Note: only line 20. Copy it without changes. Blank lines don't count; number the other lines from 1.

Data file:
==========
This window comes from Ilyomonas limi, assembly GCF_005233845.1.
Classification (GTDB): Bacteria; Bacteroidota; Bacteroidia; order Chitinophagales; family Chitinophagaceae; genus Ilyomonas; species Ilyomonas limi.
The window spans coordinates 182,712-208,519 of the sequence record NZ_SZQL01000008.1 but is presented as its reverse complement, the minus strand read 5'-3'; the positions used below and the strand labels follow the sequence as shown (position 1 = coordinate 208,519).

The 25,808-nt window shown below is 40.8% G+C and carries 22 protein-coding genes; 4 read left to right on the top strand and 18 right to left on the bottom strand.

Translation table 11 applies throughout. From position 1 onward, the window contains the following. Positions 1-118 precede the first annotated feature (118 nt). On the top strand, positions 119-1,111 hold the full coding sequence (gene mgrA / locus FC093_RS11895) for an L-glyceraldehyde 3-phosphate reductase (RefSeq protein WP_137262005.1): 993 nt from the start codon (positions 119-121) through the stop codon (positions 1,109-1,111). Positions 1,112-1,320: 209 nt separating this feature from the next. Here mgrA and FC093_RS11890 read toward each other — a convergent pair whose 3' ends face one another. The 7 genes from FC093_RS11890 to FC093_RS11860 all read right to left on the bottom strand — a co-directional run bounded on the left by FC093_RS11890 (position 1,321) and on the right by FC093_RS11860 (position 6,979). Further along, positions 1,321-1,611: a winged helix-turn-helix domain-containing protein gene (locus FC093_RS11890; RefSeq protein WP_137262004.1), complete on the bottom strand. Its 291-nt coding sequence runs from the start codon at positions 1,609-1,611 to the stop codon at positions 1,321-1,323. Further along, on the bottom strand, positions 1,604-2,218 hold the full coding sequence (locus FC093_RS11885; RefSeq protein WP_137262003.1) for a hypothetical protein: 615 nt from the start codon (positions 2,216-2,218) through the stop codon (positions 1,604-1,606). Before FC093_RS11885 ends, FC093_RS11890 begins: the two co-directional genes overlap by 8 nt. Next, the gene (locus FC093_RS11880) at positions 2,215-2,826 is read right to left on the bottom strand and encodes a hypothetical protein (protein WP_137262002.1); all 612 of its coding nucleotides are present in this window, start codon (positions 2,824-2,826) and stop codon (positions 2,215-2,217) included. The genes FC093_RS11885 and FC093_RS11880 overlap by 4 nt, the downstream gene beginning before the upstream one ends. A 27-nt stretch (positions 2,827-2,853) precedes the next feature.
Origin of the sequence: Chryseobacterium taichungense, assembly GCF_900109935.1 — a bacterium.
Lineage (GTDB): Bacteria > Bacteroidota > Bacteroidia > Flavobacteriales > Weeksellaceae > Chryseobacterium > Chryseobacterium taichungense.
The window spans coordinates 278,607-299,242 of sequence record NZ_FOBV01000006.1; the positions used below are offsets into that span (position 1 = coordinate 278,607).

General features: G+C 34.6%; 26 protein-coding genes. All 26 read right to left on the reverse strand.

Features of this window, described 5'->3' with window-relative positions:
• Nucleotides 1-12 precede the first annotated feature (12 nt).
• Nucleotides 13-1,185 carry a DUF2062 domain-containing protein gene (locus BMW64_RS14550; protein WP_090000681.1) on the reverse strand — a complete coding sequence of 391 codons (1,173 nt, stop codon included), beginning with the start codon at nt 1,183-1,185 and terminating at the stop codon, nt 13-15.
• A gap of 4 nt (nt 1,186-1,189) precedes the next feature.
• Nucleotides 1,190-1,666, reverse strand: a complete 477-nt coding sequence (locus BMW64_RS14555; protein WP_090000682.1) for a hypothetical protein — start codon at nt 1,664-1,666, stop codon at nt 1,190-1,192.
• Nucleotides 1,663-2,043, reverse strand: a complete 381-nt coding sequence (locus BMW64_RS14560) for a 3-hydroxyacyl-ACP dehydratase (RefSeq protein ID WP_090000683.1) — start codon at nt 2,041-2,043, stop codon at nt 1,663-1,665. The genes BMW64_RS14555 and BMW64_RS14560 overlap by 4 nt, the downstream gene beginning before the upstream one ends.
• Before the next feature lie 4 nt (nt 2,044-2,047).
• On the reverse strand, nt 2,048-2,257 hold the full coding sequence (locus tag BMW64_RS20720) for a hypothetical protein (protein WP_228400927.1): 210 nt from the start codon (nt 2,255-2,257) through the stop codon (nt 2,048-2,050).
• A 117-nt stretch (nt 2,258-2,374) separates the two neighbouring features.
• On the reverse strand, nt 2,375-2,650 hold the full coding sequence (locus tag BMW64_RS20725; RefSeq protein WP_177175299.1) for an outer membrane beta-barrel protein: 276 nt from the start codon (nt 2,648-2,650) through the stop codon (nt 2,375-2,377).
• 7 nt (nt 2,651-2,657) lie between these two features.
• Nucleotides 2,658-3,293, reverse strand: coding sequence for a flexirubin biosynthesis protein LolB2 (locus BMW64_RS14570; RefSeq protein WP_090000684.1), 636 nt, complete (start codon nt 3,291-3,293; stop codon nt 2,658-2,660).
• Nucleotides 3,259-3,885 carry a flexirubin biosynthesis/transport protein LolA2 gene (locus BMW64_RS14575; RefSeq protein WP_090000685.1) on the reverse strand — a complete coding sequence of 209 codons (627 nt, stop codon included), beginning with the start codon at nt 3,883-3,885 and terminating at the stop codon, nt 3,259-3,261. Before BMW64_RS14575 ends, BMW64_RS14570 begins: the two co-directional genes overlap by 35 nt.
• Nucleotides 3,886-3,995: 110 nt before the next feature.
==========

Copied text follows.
• 7 nt (nt 2,651-2,657) lie between these two features.